20 AUGUST 1988, Page 16


Dominic Lawson talks to

West Hampstead's, indeed the West's, strongest players

IN THE unprepossessing suburb of West Hampstead the owners of two of the finest brains in Britain are trying hard to avoid a chance meeting, whether it be in the post office or the off licence. For that otherwise unremarkable patch of North London is home to the world's third and fifth best chess players: Nigel Short and Jon Speel- man. Unfortunately the two have been seeded to play each other in the quarter- final of the world chess championship, a level of chess which no other Britons this century have previously come near, and both are fiercely ambitious to win the right to challenge Garri Kasparov for the world chess crown.

Before the world chess federation de- creed that the two Britons should be made to fight to destroy one another's cherished dream, Nigel Short and Jon Speelman were friendly neighbours. 'On spare after- noons I would go round to Jon's and have a coffee and a cake. But now I have avoided seeing him socially. For some weeks now I have been in battle mode,' Nigel Short told me last week.

The match started on Wednesday, and, as the best of six games, is likely to finish next week. After that, the two men are likely to return gradually to a coffee and cakes relationship, although world chess championship matches can and have done strange things to their victims. There are few more crushing experiences for the human ego than losing a game of chess, but when it happens in a full-blooded match, and to someone who very rarely loses, then the effects on the psyche can be profoundly disturbing. Aside from their nationality and the possession of an intellectual machete for a brain the two men are as close to complete opposites as it is possible to imagine. The 31-year-old Jon Speelman is more the non-chess player's idea of what a chess genius should be like: Jewish, intellectual, bearded, extremely short-sighted, physi- cally rather unco-ordinated, a Russian speaker, and the possessor of a good degree in Mathematics from Oxford Uni- versity. Nigel Short, however, fits none of the stereotypes of the eccentric chessplayer. A Lancastrian from the coal mining village of Atherton, he left school with no academic qualifications. At the age of 23 he is already happily married, and drives a Japanese saloon car with the same metro- nomic thoroughness with which he pushes pieces around the chess board. Speelman, by contrast, told me, 'I can't drive, but if I did, you would not want to be a passenger.'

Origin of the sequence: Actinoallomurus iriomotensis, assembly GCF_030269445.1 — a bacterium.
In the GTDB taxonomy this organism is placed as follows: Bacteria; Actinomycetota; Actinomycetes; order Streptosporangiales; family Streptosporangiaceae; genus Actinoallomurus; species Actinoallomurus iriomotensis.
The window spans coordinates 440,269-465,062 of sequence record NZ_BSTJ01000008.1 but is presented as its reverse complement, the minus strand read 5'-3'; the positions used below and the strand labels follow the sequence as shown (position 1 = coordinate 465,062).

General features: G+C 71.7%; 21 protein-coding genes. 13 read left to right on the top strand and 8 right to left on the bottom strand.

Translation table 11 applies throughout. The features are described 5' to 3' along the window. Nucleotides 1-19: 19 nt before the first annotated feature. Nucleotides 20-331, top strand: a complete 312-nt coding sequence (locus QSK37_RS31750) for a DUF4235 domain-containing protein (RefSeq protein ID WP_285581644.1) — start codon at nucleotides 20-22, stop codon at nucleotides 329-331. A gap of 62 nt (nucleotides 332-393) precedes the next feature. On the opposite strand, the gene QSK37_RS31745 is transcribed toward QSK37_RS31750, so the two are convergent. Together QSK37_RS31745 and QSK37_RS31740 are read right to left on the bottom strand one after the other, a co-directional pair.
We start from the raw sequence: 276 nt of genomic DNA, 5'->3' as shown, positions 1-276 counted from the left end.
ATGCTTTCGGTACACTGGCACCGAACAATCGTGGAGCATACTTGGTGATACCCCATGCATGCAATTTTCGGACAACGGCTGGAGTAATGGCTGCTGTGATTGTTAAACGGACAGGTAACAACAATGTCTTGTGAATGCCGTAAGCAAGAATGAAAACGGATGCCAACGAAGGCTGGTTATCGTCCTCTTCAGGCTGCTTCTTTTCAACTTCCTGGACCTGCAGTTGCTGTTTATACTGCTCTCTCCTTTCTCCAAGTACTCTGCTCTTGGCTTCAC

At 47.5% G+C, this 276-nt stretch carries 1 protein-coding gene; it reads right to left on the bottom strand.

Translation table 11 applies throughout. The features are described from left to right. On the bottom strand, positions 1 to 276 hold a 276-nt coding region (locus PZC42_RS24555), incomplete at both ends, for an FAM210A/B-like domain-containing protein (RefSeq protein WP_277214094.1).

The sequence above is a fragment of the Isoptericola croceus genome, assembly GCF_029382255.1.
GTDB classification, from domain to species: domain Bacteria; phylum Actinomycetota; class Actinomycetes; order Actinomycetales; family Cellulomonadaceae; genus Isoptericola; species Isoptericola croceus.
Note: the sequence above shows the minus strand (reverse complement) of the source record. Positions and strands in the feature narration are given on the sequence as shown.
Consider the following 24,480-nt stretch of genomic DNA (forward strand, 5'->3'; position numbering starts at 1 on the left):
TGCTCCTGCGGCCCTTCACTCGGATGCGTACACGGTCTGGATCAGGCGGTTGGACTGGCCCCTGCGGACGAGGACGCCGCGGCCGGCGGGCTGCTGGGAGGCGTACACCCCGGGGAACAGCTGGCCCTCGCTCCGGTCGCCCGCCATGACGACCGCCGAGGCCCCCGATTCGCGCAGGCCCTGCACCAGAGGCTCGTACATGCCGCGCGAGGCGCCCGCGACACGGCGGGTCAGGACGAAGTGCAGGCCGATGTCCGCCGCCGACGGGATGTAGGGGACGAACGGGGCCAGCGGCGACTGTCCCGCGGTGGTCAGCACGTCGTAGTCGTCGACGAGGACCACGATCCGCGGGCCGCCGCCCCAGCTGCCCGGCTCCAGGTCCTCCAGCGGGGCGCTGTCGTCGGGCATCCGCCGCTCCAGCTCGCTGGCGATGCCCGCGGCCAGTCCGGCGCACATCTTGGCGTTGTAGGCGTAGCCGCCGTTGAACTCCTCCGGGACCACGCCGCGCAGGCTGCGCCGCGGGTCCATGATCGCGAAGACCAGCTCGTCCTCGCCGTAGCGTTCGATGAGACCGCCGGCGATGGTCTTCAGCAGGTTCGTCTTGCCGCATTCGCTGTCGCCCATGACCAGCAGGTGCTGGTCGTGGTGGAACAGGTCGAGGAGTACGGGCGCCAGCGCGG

Even in their speech the two men are poles apart, though in each case the manner of delivery is a strong clue to the nature of their chess. Speelman tends to gabble — 'in tongues' one of his friends once described it to me. He sometimes speaks in a kind of code, in which the clues, rather than the answers, are given. Not surprisingly he is an avid solver of the Times crossword. When even that has bored him he will ask you the date of your birth, and within about 15 seconds will tell you what day of the week it was.

Nigel Short tends not to talk unless he feels he has something important to say, and when he does speak it is slowly, with broad Northern vowels. Unlike the un- stoppable Speelman, Nigel Short will in- stantly stop speaking if he is interrupted. He is in fact, for all his precocious genius, a very modest and polite man.

When at the chess board the different characters of the two men are clearly revealed to the spectators. Nigel sits at the board serenely, almost motionless, bet- raying no signs of intellectual stress. Jon Speelman, however, is all nervous twitchy movement. His hands, in particular, are rarely still. These mannerisms are entirely unconscious, as Speelman would never deliberately distract an opponent. But there is some evidence that Short finds Speelman's fidgeting difficult to cope with. In their game in last year's British Chess Championship Short won in the sensa- tionally brief duration of 16 moves against a particularly nervous Speelman. But Short said afterwards, 'I had to win in 16 moves, otherwise I might have been driven crazy.' Last week I asked both players what they thought chess was about, and their answers were strikingly different, though in tune with their divergent characters. Chess is simply a medium through which Concentration and a higher state of mind is achieved,' said Speelman. 'It is like con- templating your navel, only better. It is perhaps a way of making love.' This rather mystical and uncombative interpretation of the game sets Speelman apart from the run of chess grandmasters, as do his games themselves, which tend to wild invention, extreme even wilful complexity and, at their best, a savage beauty. Nigel Short's attitude to the game is in some ways much closer to the average club player's, with the difference that he is better at the sport not just than them but everyone else in the world with the excep- tion of the two stellar Soviets, Kasparov and Karpov: 'Chess is just a fight. Any artistic elements are purely a by-product. I do not think of myself of being a creative chess player, and it doesn't worry me. If I get results by playing tediously that's fine by me. A very large part of my enjoyment of chess comes from good results.'